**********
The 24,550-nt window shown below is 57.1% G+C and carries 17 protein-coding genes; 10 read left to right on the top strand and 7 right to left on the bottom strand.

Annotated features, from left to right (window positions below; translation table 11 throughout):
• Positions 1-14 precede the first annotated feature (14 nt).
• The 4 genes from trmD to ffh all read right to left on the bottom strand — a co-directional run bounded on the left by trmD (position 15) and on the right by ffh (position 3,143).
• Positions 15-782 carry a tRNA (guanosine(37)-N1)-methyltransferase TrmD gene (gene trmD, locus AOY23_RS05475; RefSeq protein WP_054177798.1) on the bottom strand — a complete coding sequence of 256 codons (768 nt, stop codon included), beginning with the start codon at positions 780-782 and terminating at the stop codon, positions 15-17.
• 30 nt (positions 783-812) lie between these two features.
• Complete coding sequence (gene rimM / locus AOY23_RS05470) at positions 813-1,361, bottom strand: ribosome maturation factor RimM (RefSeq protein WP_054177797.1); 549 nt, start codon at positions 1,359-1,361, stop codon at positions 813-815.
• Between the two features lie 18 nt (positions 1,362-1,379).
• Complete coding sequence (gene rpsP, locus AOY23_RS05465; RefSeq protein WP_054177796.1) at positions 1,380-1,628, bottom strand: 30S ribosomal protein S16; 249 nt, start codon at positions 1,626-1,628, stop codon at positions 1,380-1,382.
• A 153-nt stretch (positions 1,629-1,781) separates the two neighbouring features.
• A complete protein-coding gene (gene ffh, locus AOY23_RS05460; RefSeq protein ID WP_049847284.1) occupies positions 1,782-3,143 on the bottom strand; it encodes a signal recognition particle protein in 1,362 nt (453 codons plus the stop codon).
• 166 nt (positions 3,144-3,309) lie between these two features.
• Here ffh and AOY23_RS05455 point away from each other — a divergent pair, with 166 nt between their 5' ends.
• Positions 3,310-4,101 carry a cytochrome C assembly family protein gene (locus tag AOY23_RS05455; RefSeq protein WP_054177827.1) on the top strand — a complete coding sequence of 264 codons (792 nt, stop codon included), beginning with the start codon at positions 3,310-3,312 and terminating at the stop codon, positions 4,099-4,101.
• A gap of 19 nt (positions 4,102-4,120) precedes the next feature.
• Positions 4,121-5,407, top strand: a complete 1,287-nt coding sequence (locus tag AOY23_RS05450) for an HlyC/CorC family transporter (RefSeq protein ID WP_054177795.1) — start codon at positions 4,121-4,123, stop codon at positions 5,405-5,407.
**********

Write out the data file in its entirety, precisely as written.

The 24,550-nt window shown below is 57.1% G+C and carries 17 protein-coding genes; 10 read left to right on the top strand and 7 right to left on the bottom strand.

Annotated features, from left to right (window positions below; translation table 11 throughout):
• Positions 1-14 precede the first annotated feature (14 nt).
• The 4 genes from trmD to ffh all read right to left on the bottom strand — a co-directional run bounded on the left by trmD (position 15) and on the right by ffh (position 3,143).
• Positions 15-782 carry a tRNA (guanosine(37)-N1)-methyltransferase TrmD gene (gene trmD, locus AOY23_RS05475; RefSeq protein WP_054177798.1) on the bottom strand — a complete coding sequence of 256 codons (768 nt, stop codon included), beginning with the start codon at positions 780-782 and terminating at the stop codon, positions 15-17.
• 30 nt (positions 783-812) lie between these two features.
• Complete coding sequence (gene rimM / locus AOY23_RS05470) at positions 813-1,361, bottom strand: ribosome maturation factor RimM (RefSeq protein WP_054177797.1); 549 nt, start codon at positions 1,359-1,361, stop codon at positions 813-815.
• Between the two features lie 18 nt (positions 1,362-1,379).
• Complete coding sequence (gene rpsP, locus AOY23_RS05465; RefSeq protein WP_054177796.1) at positions 1,380-1,628, bottom strand: 30S ribosomal protein S16; 249 nt, start codon at positions 1,626-1,628, stop codon at positions 1,380-1,382.
• A 153-nt stretch (positions 1,629-1,781) separates the two neighbouring features.
• A complete protein-coding gene (gene ffh, locus AOY23_RS05460; RefSeq protein ID WP_049847284.1) occupies positions 1,782-3,143 on the bottom strand; it encodes a signal recognition particle protein in 1,362 nt (453 codons plus the stop codon).
• 166 nt (positions 3,144-3,309) lie between these two features.
• Here ffh and AOY23_RS05455 point away from each other — a divergent pair, with 166 nt between their 5' ends.
• Positions 3,310-4,101 carry a cytochrome C assembly family protein gene (locus tag AOY23_RS05455; RefSeq protein WP_054177827.1) on the top strand — a complete coding sequence of 264 codons (792 nt, stop codon included), beginning with the start codon at positions 3,310-3,312 and terminating at the stop codon, positions 4,099-4,101.
• A gap of 19 nt (positions 4,102-4,120) precedes the next feature.
• Positions 4,121-5,407, top strand: a complete 1,287-nt coding sequence (locus tag AOY23_RS05450) for an HlyC/CorC family transporter (RefSeq protein ID WP_054177795.1) — start codon at positions 4,121-4,123, stop codon at positions 5,405-5,407.